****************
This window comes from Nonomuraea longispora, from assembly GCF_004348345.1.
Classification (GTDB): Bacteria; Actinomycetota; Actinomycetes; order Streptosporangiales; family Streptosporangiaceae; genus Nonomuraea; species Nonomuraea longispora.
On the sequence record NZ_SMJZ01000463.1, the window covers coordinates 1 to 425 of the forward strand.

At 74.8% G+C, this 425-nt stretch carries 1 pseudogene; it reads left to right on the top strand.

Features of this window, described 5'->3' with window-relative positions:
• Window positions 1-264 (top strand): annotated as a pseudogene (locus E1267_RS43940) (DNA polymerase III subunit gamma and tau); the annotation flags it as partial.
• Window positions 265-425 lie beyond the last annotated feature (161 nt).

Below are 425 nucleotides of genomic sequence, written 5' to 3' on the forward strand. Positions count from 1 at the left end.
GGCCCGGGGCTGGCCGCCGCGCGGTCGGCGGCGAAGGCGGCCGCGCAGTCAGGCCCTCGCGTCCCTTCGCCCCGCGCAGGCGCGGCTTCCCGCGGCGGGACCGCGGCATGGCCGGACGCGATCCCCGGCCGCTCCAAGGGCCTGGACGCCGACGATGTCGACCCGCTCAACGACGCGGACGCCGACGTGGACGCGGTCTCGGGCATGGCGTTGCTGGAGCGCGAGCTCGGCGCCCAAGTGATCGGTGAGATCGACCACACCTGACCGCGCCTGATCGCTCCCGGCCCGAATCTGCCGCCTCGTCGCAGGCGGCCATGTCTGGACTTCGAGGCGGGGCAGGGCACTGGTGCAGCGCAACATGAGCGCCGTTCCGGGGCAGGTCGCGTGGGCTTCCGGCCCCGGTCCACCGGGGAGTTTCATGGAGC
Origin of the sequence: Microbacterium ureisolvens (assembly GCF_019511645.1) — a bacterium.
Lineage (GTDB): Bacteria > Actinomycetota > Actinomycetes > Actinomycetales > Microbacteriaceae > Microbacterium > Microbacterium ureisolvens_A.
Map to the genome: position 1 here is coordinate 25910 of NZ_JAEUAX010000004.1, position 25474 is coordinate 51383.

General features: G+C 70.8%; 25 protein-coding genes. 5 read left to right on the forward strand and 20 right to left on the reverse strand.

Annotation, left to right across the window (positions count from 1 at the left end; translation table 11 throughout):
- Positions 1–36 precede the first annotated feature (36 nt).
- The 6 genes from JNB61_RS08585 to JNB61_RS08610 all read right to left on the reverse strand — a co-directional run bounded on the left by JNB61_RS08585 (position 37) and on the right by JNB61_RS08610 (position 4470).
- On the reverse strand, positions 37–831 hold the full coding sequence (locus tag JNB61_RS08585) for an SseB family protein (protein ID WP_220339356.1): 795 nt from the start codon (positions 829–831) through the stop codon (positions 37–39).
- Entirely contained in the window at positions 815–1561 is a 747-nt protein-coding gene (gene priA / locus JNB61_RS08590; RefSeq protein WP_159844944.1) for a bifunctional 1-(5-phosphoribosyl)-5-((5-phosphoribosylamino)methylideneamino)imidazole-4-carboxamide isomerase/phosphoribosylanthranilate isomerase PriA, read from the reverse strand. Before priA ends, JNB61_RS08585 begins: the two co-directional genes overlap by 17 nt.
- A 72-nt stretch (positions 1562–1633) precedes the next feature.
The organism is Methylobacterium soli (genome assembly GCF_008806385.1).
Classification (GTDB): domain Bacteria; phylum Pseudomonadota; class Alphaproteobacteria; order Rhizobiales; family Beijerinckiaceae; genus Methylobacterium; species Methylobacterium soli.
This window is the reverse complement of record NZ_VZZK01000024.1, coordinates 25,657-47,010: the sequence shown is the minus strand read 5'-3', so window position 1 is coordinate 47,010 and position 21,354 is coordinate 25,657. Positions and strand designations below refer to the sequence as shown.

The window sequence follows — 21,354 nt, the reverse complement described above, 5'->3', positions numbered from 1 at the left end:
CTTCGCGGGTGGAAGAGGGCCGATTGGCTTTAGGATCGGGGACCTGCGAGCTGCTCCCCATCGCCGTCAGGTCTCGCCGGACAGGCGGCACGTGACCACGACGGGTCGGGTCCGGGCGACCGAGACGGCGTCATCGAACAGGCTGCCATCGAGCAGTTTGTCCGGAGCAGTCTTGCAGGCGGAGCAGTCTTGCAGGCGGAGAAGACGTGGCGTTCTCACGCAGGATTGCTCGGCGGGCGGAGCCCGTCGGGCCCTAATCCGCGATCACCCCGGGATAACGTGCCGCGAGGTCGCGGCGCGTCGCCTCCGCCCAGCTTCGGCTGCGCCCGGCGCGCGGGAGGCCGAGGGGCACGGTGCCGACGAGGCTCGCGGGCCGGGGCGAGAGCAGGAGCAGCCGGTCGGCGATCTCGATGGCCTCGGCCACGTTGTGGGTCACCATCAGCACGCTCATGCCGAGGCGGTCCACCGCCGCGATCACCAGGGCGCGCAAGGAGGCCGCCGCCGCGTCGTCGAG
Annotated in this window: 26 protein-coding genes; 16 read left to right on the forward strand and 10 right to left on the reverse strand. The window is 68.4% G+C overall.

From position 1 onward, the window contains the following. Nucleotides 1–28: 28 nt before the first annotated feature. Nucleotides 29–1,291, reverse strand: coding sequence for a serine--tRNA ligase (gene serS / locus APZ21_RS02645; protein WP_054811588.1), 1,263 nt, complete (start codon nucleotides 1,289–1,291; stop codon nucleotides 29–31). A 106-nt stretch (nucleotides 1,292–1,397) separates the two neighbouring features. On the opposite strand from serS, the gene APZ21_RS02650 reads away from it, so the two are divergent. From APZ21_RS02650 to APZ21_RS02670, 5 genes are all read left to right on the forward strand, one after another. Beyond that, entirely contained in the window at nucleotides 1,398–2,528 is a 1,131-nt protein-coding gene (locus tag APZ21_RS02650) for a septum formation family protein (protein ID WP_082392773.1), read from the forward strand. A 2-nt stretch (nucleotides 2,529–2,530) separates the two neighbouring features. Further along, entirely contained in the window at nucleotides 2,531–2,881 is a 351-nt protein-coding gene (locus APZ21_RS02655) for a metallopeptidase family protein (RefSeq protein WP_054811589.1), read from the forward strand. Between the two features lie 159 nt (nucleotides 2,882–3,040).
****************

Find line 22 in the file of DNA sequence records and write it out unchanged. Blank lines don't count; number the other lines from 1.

This window is the reverse complement of record NZ_VZZK01000024.1, coordinates 25,657-47,010: the sequence shown is the minus strand read 5'-3', so window position 1 is coordinate 47,010 and position 21,354 is coordinate 25,657. Positions and strand designations below refer to the sequence as shown.